Turn away from games, however, and the GSP 350 starts to come undone. I listen to a lot of game soundtracks when I’m not actually playing them, and the strings and operatic vocals of Final Fantasy XV’s score, for instance, were often drowned out by the booming, echoing bass. Likewise, finer percussion details in rock songs tended to all blur together, and the various equalizers on offer with Sennheiser’s easy-to-use Surround Dongle software did little to improve the situation.

Combined with its insistent head pinch, the GSP 350 ended up leaving me a bit cold as a general pair of headphones. I can’t fault its in-game performance, but using them to listen to the rest of my music library was pretty uninspiring.

Sennheiser GSP 350 volume dialThe volume dial on the right ear cup works independently from your PC’s volume control

It’s also worth noting that due to its Dolby 7.1 Surround Sound support, the GSP 350 needs a USB port in order to work, making this particular pair of headphones a poor fit for laptops and PCs with precious few USB ports, and those thinking about using them for console gaming as well. You can buy an extra cable to solve these problems, but you won’t be able to take advantage of the 7.1 Surround Sound.

Ultimately, if you’re looking for headset you’re only going to use for gaming, then for £115, the Sennheiser GSP 350 is a pretty safe bet, particularly if you’re after a good microphone. Those on the hunt something a bit more versatile, however, are better off looking elsewhere.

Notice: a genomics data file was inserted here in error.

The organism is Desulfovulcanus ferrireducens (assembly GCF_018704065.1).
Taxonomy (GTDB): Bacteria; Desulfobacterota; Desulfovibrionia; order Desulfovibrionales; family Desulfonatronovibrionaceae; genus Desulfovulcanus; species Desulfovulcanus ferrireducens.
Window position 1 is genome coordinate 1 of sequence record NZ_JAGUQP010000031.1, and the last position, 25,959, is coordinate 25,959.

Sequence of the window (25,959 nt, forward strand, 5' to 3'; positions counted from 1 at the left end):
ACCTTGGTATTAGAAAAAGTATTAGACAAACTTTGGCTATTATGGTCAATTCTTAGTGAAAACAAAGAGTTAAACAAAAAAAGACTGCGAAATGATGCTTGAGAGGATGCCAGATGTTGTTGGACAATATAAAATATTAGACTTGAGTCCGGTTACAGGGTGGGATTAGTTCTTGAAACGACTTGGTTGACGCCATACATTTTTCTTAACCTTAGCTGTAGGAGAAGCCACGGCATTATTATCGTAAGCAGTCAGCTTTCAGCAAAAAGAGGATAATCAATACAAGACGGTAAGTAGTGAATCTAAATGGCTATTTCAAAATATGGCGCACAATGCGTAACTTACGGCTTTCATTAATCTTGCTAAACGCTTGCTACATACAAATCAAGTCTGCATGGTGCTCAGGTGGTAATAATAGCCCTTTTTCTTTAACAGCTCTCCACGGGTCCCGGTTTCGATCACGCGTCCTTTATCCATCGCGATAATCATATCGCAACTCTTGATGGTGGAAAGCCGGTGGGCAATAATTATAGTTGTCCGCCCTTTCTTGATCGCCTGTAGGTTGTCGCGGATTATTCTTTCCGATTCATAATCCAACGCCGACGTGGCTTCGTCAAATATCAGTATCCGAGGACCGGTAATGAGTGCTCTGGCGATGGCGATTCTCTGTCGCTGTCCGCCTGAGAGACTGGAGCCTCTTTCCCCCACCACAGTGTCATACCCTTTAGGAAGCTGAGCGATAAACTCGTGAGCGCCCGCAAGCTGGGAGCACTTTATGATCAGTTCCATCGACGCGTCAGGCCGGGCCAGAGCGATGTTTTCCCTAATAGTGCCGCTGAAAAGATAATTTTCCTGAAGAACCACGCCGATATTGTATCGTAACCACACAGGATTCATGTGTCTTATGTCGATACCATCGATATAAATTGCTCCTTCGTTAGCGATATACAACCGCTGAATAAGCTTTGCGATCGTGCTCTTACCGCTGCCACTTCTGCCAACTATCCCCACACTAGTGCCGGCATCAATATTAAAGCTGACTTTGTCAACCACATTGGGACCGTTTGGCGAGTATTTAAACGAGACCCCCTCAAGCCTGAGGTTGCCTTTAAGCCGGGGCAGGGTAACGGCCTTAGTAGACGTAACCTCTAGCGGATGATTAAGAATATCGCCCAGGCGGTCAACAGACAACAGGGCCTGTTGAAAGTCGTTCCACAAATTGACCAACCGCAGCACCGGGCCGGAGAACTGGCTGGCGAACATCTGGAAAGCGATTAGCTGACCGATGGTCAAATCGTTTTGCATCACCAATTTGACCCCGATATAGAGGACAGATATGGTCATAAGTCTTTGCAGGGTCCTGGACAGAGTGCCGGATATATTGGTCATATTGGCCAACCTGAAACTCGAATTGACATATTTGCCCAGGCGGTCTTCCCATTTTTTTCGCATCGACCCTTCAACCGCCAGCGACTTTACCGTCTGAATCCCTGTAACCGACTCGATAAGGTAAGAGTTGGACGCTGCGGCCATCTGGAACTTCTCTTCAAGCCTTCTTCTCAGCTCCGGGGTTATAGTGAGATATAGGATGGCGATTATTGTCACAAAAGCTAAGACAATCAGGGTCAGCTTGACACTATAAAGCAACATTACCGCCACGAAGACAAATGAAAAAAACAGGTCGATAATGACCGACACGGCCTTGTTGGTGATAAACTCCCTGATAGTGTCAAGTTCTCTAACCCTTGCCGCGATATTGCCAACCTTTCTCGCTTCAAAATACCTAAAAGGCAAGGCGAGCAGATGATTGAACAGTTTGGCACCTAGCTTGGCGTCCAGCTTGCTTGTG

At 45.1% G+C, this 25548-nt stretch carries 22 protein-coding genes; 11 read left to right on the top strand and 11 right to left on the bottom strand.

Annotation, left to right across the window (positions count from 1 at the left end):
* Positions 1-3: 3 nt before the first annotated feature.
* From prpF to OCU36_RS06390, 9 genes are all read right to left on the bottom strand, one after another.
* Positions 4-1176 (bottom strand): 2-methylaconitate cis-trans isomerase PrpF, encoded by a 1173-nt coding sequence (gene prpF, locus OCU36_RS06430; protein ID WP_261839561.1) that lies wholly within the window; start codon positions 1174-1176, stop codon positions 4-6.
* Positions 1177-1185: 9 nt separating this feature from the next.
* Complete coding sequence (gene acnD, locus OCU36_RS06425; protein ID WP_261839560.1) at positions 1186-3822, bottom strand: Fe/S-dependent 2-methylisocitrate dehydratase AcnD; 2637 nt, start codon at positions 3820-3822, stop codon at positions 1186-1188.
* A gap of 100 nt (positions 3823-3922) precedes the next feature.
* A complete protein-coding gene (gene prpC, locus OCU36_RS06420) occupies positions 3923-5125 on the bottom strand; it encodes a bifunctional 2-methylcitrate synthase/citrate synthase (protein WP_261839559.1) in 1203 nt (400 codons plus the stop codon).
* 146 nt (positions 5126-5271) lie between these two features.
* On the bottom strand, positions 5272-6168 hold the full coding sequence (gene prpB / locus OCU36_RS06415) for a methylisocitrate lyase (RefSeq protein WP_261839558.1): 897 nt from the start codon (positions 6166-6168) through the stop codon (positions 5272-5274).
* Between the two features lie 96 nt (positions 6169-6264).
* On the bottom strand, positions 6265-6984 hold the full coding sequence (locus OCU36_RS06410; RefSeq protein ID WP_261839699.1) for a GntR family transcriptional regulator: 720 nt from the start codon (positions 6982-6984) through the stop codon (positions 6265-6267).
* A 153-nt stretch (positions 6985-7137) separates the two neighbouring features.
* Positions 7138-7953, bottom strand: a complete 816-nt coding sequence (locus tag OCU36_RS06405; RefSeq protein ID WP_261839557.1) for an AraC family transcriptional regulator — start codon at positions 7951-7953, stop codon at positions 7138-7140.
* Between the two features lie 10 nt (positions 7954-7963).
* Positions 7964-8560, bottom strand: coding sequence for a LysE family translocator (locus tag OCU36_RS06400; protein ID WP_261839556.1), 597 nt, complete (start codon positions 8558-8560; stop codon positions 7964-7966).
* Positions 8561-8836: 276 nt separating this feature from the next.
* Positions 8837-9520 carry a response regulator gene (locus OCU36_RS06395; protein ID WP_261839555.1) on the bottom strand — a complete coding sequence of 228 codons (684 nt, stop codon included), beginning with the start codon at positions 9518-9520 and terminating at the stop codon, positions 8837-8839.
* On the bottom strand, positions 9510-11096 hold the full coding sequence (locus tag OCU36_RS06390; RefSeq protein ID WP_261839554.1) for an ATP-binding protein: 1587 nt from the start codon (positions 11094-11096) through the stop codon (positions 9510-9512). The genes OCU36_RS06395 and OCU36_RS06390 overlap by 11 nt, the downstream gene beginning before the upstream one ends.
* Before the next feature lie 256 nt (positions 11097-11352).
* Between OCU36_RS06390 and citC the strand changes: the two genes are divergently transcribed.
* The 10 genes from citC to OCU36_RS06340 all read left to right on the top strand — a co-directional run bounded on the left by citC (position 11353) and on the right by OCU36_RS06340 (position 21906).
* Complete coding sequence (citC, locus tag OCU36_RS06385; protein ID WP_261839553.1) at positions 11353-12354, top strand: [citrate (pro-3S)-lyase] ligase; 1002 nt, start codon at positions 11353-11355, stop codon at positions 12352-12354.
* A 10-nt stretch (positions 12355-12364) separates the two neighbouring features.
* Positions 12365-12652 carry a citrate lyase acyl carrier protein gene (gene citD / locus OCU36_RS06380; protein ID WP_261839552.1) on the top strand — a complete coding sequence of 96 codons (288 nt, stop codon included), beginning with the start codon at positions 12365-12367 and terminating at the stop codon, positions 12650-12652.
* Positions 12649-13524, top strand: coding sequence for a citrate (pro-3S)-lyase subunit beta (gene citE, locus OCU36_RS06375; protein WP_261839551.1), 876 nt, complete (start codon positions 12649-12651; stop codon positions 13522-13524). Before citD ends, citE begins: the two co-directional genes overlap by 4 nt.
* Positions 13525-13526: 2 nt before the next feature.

32 Comments

  1. Premium User Badge

    Mungrul says:

    I’ve had my Sennheiser PC363D headset for 4 years now, and it’s the best headset I’ve owned. Miles better than the Astro A40.
    The headset’s not available any more, but it was the top of their PC gaming headset line at the time and is still going strong now. Sennheiser make good kit.

    • Tinotoin says:

      Totally agreed on Sennheiser making good kit – I’ve had a set of HD25’s for various musical pursuits for 17 years, and only had to replace a cable for it. Not the comfiest in the world but loud as I need :)

  2. Premium User Badge

    Drib says:

    That’s a lot of money for a gaming headset. I’m not suggesting going for dollar store earbuds or anything, but geez.

    • TillEulenspiegel says:

      ~$100 is the bare minimum for headphones that don’t suck, even without a half-decent integrated mic. I just spent twice that on a B&O H6, and it’s nowhere near the high end of what you can pay for headphones.

      iPhone earbuds (or similar) are actually pretty tolerable, but wasting money on something only a little better is the worst decision IMO.

      • Premium User Badge

        particlese says:

        That’s pretty subjective, dontchaknow. I mostly agree with you in terms of my own audio tastes (I raise an eyebrow to your earbuds claim, but I haven’t tried such things since the early 90s, and I know very good ones do exist), but anecdotally, I have a friend who was pleased as punch with a cheap Turtle Beach headset he found, even as it was falling apart, and I know plenty of others who, even if they can notice the difference A/B testing, don’t give enough of a hoot to fork out $100 for headphones.

    • Ragnar says:

      And it’s a lot better sounding than cheap gaming headsets. In fact, headsets tend to sound much worse than comparably priced headphones, with only a few brands making headsets that actually sound good rather than acceptable. You pay a premium for that built in mic.

  3. justregisteredforthiscomment says:

    I own a Sennheiser Game Zero and it’s the most goddamn comfortable headset I have ever owned. I wear glasses, and yet I can keep my headset on all day without any problems.